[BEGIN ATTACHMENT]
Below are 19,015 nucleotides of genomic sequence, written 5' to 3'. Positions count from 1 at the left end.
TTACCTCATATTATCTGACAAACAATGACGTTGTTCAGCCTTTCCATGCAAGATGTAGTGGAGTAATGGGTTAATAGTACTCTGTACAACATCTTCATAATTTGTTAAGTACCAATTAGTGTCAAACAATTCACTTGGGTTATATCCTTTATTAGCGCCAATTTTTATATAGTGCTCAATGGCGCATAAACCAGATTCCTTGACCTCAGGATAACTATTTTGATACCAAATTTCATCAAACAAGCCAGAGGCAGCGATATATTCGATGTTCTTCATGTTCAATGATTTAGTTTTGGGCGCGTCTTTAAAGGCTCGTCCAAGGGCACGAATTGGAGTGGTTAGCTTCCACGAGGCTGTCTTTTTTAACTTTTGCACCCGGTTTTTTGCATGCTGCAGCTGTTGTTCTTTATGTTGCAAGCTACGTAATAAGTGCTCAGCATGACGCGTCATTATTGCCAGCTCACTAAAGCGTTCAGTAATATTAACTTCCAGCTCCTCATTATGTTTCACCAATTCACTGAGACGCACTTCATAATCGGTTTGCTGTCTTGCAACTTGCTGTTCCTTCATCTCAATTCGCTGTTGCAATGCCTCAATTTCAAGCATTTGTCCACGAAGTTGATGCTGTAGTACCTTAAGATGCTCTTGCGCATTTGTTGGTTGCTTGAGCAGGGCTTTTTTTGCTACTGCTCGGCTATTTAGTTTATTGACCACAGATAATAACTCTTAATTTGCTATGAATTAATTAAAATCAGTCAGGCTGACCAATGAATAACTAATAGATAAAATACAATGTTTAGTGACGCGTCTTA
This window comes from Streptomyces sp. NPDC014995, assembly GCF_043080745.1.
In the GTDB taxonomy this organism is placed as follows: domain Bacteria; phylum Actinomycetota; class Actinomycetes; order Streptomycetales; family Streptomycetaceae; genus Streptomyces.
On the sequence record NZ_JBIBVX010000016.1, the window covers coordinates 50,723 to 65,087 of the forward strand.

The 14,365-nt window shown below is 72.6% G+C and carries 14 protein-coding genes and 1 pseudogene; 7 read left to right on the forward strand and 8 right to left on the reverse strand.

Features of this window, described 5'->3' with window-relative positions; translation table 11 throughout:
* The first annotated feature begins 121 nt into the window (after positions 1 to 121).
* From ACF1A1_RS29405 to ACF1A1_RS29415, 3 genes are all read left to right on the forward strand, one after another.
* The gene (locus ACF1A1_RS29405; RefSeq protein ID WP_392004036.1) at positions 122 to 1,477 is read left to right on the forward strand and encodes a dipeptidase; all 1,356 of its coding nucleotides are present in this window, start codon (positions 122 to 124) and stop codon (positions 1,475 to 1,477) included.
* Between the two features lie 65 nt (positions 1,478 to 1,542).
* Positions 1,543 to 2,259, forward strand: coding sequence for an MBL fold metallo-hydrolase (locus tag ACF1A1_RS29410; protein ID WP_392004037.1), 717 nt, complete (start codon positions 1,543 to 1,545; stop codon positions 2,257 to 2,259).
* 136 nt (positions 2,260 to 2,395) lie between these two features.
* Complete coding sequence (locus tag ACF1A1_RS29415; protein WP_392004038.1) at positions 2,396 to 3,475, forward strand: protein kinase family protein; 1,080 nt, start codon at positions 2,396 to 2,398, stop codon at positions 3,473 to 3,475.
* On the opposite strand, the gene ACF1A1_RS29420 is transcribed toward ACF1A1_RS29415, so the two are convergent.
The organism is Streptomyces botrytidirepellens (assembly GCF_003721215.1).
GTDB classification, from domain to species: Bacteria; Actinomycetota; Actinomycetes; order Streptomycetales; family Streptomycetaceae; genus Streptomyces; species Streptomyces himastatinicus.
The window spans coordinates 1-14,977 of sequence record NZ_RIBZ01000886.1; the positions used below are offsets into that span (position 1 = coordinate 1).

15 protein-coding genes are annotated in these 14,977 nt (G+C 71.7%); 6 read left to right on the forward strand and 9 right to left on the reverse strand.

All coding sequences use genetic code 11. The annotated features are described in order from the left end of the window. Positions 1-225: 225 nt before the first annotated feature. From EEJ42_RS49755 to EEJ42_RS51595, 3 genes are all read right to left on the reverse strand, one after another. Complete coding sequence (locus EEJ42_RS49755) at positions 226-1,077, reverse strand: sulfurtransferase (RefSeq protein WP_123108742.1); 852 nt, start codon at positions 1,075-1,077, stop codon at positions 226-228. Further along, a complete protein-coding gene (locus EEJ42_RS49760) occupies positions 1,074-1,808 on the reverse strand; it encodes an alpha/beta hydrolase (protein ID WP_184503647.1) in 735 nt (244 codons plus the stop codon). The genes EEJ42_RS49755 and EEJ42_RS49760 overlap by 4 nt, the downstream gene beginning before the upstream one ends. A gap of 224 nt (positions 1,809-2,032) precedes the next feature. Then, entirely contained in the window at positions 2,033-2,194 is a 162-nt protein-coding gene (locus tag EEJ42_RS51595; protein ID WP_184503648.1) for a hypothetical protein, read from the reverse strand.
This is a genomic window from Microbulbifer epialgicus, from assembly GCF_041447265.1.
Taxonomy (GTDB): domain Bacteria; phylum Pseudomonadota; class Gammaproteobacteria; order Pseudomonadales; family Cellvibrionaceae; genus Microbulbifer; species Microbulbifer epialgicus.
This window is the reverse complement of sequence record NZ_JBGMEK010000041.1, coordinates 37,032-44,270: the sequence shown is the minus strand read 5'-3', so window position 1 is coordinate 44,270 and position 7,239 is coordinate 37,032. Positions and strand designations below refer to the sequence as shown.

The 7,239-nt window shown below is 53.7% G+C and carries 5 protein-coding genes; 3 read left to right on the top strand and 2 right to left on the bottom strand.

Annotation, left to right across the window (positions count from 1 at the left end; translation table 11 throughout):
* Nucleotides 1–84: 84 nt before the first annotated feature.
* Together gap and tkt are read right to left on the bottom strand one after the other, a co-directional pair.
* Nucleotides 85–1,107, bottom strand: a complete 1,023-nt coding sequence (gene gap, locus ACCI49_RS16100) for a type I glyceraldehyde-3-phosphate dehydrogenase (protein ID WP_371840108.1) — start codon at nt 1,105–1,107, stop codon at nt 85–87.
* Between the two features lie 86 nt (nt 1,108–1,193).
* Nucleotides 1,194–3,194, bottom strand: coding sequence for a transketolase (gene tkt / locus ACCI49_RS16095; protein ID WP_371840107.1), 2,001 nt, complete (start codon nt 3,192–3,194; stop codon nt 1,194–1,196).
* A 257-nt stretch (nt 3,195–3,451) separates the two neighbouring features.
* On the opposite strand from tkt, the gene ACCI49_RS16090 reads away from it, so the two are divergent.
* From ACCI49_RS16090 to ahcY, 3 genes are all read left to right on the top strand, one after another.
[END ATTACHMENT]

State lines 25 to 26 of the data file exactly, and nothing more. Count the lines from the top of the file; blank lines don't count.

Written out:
Annotation, left to right across the window (positions count from 1 at the left end; translation table 11 throughout):
* Nucleotides 1–84: 84 nt before the first annotated feature.